by Justin Crockett
We are a musical species; songs can transport us back to a vivid place and time in our minds, it makes hippies do all sorts of Final Fantasy-ish summons at Phish concerts, we even listen to slow jams while we get our booty on. And some people listen to David Bowie. Point is, it’s a pre-wired love that exists in our human shells, and the music we love can affect and transform our moods and emotions.
“This is my ‘listening to Nate Dogg’ face.”
But there are some little-known ways that music can actually enhance, or even save, our lives. Here are some surprising examples of music doing more than just being good background music for tripping balls to.
*deep, longing sigh…*
Music Can Save a Premature Baby’s Life
While it’s already been shown that the soothing sounds of parents speaking to their preemie newborn can help with its development, little has been spoken about the therapeutic benefits of music. Recent studies are showing now, that music played around a fragile little baby in the hospital, especially live music being performed, can help relax it and encourage more normal development.
“THIS IS FOR THE KIDS!”
While setting up amps and mics in the neonatal unit is generally frowned upon, a gentle guitar and lilting singing voice can benefit a premature baby more than the constant beep of machines and grab-assing of doctors and nurses. The sound and vibrations of an instrument can encourage relaxation, help a stressed-out baby with sleep, and help them adapt to life outside of the womb.
So you could be the guitar guy in the delivery room.
Music Can Enhance Wine Taste
Ok, so maybe this isn’t a life-changing point, unless you’re an alcoholic, and then you’ve got a new reason to drink. So, you’re welcome.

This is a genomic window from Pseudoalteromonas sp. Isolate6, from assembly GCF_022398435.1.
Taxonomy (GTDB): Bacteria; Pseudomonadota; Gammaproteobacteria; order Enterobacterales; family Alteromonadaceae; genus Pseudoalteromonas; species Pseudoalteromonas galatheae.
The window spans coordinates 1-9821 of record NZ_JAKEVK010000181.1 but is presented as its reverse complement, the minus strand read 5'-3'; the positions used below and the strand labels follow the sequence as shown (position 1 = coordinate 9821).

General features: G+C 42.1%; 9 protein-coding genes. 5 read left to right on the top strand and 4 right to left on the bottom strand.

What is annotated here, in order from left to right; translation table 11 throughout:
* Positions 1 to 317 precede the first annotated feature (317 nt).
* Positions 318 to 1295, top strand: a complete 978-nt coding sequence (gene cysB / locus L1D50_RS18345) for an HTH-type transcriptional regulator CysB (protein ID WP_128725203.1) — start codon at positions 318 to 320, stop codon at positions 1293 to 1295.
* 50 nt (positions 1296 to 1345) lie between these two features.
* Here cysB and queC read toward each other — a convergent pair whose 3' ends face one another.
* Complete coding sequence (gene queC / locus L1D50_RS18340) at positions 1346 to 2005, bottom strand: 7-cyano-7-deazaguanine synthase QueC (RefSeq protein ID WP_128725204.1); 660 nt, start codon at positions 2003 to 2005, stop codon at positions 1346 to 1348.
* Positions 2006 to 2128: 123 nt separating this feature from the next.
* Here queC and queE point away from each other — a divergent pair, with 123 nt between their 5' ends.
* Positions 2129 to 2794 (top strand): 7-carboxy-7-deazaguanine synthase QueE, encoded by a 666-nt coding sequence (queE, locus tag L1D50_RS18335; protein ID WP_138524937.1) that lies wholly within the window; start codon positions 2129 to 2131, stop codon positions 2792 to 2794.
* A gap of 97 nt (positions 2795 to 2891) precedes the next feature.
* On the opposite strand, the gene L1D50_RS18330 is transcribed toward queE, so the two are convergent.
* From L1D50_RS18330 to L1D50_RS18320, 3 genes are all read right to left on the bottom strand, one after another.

A study was conducted that gave people a chance to drink lots of wine, and it was discovered that when certain types of music were played that related to the personality of the wines, the flavors intensified remarkably to the listener/wine-sloshed boozebucket.
For instance, previous research had found that when accordion music was played where alcohol was sold, French wine bitch-slapped all other nations in wine sales. If a polka-type song was being performed, German booze won out. And if a gangster rap song was playing, everyone bought a box of Wheat Thins and had a seizure(still crunching the data on that one).
So when the participants of the wine study had a Cabernet, for instance(a heavy, bold wine), and listened to a mellow song, they said “eh” and pursed their purply stained lips. But when a powerful, cocksure song was played, they rated the wine accordingly, up to 60% more in the powerful, heavy taste column. White wine was rated more “zingy and refreshing” when that type of music was played, by more than 40%. But when a “mellow and soft” song was played, the ratings plummeted. When Arbor Mist was tested against a Pantera song, God himself appeared and high-fived everybody.
Businesses Using Music to Discourage Loitering